Senators Marc-Philippe Dobress (Union for a Popular Movement), Arnaud de Belene (Centrist Union) and Jérôme Durin (Group of Socialists, Ecologists and Republicans) presented on May 11 the results of a report on the use of biometric recognition in public space.
Spectrum of Mass Surveillance
“It is necessary to build a collective response to the use of biometric recognition technologies in order to keep up with industrial developments in the coming years,” they note in advance. To solve this problem, they made 30 proposals to “eliminate the risk of surveillance of society.”
The uses of facial recognition are potentially limitless. But at present, French law allows only a few of them in very specific contexts: the photo reconciliation device used in the Processing of Criminal Records (TAJ) and the Parafe border crossing system. Several experiments have also been carried out – by the City of Nice or Aéroports de Paris.
The authors of the report are still surprised that today there is no general regulation governing face recognition. Certain provisions are provided for in the General Data Protection Regulation (GDPR) when it concerns the protection of biometric data. Otherwise, they are specific texts that allow recourse to recognition in a very specific case, as in the case of TAJ.
Four prohibitions in the use of facial recognition
Faced with this observation, they first propose the development of a structure incorporating “red lines” to eliminate the risk of mass surveillance. Thus, four prohibitions must be established: the prohibition of social rating, the categorization of persons by ethnic origin, gender or sexual orientation (except in the context of scientific research), emotion analysis (except for medical and research purposes), and real-time mode. remote biometric monitoring in public places (with the exception of security forces in very limited cases).
To identify use cases in which this technology could be relevant, the report recommends enacting a law on experimentation for a period of three years. Thus, the government and parliament will be obliged to reassess the needs and rebuild the system in accordance with the results obtained. For their part, the French should be able to take advantage of “clear information about biometric recognition methods, the expected benefits from them and the risks associated with them.”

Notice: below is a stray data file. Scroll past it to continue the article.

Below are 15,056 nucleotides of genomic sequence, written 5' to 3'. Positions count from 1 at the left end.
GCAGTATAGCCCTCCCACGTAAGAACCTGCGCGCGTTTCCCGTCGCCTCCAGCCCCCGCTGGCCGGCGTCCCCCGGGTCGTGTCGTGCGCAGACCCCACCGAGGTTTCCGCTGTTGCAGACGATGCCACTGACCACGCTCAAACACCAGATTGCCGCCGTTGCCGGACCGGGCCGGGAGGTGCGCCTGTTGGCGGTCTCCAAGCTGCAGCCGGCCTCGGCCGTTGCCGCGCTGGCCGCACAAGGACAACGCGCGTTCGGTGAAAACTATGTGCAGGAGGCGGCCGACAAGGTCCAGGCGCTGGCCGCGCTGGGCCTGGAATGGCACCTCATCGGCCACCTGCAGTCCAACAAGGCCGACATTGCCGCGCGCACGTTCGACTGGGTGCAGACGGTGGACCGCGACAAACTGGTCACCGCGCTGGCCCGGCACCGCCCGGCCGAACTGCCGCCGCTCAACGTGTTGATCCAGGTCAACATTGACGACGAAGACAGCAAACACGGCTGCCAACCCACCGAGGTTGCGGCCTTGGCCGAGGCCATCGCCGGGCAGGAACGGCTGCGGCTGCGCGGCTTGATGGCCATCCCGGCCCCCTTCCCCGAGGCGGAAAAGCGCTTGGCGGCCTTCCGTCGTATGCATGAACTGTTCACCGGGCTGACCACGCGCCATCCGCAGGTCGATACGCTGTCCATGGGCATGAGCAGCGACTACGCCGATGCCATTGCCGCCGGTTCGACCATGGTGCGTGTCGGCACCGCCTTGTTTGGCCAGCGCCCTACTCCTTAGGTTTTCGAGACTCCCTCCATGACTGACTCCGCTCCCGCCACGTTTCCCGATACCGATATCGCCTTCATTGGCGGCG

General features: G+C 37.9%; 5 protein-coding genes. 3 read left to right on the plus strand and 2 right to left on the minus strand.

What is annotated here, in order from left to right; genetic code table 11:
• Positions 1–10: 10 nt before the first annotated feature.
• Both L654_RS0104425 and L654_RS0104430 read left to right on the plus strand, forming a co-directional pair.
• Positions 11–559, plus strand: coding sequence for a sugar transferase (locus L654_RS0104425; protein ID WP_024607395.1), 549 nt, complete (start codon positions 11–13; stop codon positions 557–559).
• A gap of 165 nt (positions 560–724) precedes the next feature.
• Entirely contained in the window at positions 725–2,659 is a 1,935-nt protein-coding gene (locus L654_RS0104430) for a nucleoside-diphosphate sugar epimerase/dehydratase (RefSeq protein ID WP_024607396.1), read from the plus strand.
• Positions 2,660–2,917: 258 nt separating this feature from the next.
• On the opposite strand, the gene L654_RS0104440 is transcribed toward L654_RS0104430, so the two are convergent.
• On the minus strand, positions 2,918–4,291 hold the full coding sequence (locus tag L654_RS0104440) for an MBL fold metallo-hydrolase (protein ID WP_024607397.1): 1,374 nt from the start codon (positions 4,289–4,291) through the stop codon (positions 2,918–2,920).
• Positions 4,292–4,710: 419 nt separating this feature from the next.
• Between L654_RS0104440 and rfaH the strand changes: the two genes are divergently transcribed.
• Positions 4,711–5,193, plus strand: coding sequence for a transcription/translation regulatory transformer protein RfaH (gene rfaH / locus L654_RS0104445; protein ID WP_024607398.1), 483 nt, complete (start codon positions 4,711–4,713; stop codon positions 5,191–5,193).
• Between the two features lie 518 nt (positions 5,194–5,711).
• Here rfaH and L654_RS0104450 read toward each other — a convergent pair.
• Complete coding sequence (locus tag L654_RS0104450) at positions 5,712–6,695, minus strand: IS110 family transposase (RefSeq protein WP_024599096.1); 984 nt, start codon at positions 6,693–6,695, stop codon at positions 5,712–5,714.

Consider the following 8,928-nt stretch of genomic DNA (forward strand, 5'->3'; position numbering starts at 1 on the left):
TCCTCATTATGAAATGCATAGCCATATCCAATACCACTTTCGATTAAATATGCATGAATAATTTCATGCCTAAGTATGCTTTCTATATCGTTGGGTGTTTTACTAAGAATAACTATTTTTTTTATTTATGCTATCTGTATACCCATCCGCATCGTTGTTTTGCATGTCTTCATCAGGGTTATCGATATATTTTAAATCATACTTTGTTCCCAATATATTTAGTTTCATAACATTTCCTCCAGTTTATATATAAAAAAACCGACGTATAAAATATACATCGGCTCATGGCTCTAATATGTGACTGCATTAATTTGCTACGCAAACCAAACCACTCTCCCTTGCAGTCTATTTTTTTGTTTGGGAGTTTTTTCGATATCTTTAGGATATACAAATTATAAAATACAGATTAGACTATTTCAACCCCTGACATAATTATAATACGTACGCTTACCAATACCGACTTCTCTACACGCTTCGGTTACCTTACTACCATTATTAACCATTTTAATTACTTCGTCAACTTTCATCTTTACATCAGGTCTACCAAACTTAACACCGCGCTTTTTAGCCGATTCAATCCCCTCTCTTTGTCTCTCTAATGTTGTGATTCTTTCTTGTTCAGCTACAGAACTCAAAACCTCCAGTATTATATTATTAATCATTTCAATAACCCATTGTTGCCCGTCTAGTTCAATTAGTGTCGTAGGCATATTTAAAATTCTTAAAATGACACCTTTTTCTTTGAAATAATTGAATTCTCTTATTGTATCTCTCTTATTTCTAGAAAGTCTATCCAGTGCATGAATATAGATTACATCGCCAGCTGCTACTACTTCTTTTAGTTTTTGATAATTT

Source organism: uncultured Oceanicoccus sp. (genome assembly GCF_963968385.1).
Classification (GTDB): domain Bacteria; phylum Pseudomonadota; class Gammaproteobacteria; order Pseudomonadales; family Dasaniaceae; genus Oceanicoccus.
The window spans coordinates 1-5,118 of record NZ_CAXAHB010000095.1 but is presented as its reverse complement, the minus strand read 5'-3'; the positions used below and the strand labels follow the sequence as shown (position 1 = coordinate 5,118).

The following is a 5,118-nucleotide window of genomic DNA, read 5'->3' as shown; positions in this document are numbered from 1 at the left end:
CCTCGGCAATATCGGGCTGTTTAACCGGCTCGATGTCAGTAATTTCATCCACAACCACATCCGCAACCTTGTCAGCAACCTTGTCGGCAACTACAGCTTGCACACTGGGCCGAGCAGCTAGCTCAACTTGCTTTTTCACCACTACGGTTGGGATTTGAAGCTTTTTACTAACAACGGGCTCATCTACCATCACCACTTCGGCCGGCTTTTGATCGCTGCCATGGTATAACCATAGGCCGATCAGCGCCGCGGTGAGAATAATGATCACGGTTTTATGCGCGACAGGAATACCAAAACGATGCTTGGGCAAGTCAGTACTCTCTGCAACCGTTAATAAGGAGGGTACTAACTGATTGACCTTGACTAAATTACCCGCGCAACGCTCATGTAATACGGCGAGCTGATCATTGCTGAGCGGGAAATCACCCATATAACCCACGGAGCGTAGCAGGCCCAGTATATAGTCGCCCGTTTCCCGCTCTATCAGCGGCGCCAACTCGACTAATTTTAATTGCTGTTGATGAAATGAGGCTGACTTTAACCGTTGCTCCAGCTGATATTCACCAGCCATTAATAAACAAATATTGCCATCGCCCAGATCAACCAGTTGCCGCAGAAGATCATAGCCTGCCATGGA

In addition, the use of recognition must be authorized a priori by the magistrate or prefect in the case of internal security forces, and by the National Commission for Computing and Liberties (Cnil) in the case of a private institution.
I prefer algorithms developed in Europe
For speakers, technological sovereignty should be at the heart of thinking about face recognition. Indeed, “the use of algorithms developed in Europe based on traceable data hosted on our soil, for example, is much preferable to the use of foreign algorithms, of which we sometimes know nothing about the conditions of creation and training.”
To strengthen sovereignty, the senators recommend that a European body be given a “mission to assess the reliability of biometric recognition algorithms and certify that they are free from bias.” The European Union appears to support this system as it proposes a similar one in its future rules on artificial intelligence, part of which concerns facial recognition. The only problem is that companies will have to agree to open the hood of their technology to make sure it’s reliable. This creates problems related to intellectual property, which is especially important in this sector.